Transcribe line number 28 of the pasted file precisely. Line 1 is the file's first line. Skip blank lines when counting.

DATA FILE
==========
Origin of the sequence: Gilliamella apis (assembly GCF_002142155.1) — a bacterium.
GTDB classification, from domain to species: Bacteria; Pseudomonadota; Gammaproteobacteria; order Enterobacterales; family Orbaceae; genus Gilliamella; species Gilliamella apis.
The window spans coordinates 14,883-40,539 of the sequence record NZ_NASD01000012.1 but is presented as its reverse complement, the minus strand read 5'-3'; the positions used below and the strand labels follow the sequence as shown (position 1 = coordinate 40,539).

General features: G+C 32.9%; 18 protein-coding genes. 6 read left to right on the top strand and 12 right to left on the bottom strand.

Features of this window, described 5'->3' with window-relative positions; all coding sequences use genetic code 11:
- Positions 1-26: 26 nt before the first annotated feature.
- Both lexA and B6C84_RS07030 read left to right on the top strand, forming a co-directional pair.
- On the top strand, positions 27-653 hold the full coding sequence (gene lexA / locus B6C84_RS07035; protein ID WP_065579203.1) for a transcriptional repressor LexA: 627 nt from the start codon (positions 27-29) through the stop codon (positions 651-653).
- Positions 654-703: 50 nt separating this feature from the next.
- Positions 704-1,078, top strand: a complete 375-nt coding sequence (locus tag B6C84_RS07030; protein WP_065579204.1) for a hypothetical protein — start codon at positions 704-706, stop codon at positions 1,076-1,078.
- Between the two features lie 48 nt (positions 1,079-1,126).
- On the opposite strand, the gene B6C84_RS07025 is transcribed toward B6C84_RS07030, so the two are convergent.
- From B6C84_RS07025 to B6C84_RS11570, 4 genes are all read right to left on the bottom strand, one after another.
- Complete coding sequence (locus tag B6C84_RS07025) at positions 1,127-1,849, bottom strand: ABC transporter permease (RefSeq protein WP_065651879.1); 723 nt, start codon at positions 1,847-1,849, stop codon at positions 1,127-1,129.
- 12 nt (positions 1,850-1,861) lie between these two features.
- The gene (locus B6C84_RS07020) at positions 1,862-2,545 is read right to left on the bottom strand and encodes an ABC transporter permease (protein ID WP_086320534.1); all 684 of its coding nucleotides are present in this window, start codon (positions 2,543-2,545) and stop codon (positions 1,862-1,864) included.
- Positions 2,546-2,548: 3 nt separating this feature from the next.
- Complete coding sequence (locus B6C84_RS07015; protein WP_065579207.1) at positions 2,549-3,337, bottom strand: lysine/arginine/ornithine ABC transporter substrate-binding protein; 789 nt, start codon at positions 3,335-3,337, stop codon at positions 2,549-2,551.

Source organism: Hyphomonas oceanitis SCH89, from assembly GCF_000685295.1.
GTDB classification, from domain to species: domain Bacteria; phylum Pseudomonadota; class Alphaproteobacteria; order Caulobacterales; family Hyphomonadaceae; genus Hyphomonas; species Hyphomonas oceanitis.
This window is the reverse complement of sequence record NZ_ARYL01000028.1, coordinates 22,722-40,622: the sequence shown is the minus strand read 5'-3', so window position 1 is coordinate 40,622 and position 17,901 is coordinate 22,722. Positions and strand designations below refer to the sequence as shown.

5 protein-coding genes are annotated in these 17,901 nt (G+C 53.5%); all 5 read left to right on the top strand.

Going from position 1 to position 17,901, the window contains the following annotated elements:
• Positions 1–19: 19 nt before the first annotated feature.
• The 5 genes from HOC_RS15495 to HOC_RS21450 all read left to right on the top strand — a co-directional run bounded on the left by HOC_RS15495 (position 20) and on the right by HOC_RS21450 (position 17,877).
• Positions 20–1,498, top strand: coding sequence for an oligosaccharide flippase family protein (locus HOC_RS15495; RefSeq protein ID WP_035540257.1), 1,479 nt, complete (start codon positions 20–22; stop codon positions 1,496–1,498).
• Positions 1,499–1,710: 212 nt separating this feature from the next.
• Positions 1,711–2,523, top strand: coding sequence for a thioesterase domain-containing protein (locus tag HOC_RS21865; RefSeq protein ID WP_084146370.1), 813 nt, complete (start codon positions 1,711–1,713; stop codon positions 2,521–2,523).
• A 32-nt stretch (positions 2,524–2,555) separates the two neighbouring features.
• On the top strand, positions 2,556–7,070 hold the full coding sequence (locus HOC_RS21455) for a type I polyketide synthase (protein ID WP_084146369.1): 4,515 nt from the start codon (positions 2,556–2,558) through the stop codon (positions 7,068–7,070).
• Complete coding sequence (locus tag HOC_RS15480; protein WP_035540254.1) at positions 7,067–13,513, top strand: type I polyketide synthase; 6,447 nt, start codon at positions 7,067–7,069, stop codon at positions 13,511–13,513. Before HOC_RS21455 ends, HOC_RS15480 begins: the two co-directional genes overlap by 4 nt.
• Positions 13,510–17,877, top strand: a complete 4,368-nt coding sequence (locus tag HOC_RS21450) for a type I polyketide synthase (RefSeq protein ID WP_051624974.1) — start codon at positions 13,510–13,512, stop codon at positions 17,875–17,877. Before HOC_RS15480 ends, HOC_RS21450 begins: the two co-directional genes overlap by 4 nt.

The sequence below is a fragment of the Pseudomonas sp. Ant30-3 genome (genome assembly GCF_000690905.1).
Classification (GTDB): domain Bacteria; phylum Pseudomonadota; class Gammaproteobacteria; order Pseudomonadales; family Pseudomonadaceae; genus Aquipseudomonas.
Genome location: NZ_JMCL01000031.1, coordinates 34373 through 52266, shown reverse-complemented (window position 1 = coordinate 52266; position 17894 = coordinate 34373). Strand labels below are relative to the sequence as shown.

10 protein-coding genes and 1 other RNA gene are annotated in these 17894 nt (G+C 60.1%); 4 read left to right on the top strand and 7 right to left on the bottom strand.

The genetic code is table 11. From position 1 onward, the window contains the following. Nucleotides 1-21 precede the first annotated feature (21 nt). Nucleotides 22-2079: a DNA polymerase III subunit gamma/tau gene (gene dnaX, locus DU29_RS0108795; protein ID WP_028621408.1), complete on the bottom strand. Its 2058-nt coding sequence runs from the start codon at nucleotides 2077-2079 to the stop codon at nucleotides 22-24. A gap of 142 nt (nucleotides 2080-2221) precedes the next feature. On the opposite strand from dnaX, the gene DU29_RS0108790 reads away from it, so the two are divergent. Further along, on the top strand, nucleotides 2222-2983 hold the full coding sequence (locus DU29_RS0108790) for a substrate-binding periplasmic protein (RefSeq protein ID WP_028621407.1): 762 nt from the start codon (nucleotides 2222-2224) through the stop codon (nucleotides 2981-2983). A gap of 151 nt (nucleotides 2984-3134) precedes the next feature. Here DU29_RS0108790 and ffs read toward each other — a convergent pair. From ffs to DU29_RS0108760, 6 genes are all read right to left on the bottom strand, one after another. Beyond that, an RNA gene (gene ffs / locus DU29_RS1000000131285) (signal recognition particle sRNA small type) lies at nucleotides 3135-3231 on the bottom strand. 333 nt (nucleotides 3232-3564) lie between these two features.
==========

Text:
• Positions 1,711–2,523, top strand: coding sequence for a thioesterase domain-containing protein (locus tag HOC_RS21865; RefSeq protein ID WP_084146370.1), 813 nt, complete (start codon positions 1,711–1,713; stop codon positions 2,521–2,523).